Developing heifers is costly for cow-calf operations.

Getting heifers to reach sexual maturity in time and to recover quickly after their first calf is challenging, so first and second calf heifers require extra management, which means extra costs.

Kathy Larson an Economist for the Western Beef Development Centre talks about the costs associated with heifer development.

"You have to first start off with the fact that you gave up the opportunity as a weaned calf," she said. "So whatever you could have sold that heifer for as a wean calf, that basically your starting point and that's usually the largest cost. This past fall with calfs around probably 860 for a 550 weight heifer and then from there you have the cost of developing her over the winter and grazing her and exposing her to breading, typically they all cost $500-$550."           

She suggests producers weigh the animals and provide rations so that heifers reach at least 65% of their mature body weight at the time of first breeding; as well as spending the money to invest in a decent bull that’s good on heifers for first calving ease.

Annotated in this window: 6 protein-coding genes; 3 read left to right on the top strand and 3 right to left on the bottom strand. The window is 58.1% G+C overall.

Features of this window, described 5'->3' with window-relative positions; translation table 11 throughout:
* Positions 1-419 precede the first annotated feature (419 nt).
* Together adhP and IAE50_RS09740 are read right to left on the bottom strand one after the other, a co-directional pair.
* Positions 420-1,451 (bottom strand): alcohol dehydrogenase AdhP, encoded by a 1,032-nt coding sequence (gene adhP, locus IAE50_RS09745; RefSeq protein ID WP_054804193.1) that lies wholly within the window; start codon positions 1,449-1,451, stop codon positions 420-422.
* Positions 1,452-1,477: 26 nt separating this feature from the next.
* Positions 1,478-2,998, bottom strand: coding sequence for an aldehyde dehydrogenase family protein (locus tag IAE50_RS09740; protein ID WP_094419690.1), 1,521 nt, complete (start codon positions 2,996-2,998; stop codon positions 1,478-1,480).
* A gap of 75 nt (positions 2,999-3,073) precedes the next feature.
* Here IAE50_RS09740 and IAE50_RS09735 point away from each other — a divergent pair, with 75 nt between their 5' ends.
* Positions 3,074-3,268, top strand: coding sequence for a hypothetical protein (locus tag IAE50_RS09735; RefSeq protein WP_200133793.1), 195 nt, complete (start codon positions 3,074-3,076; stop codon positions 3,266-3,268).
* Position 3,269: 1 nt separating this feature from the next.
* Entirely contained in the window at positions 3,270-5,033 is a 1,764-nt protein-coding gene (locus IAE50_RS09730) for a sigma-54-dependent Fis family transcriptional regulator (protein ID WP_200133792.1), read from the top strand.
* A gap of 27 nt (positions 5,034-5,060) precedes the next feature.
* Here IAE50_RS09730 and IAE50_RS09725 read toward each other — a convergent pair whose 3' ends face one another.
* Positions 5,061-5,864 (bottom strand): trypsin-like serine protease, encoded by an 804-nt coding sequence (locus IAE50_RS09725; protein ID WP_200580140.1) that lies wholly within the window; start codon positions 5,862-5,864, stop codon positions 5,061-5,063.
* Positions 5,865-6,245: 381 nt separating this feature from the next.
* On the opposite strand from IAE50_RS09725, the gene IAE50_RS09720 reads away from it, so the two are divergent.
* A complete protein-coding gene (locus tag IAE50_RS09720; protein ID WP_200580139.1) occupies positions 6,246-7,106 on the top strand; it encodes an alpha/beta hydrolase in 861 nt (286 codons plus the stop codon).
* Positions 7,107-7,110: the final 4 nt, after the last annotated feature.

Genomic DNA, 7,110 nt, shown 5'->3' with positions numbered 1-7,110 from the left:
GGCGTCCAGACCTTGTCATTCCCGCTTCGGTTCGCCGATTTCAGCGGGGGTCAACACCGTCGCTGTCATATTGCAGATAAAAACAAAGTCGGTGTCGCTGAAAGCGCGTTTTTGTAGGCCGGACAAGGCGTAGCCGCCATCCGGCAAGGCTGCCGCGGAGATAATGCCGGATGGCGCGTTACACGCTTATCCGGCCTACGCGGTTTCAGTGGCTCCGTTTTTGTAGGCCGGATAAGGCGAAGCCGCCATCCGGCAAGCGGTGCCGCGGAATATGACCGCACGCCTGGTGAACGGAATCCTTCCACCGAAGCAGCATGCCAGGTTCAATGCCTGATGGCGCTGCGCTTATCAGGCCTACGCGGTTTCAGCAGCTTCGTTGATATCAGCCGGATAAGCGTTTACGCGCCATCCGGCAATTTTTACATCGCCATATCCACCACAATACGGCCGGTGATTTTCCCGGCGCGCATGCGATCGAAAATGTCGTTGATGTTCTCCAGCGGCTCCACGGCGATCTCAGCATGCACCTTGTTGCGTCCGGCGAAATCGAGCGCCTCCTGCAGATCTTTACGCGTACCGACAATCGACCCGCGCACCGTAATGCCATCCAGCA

Dr. John Campbell, with the Western College of Veterinary Medicine in Saskatoon, was one of the keynote speakers during the Canadian Beef Industry Conference last week.

He also shared his thoughts on heifer development and breeding.

"I would say the main reason heifers don't get pregnant, is because they haven't reached sexual maturity by the time they reach the breeding season," he said. "The other big problem is getting those heifers pregnant again a second time because they take longer to return to estrus and so second calf heifers tend to have the highest open rates in a lot of herds."        

Dr. Campbell says nutrition and the breeding schedule plays an important role in Heifer development.

He says heifers need to be managed differently from the other cow herd since they have different nutritional requirements as a growing animal and don’t compete as well in a large herd.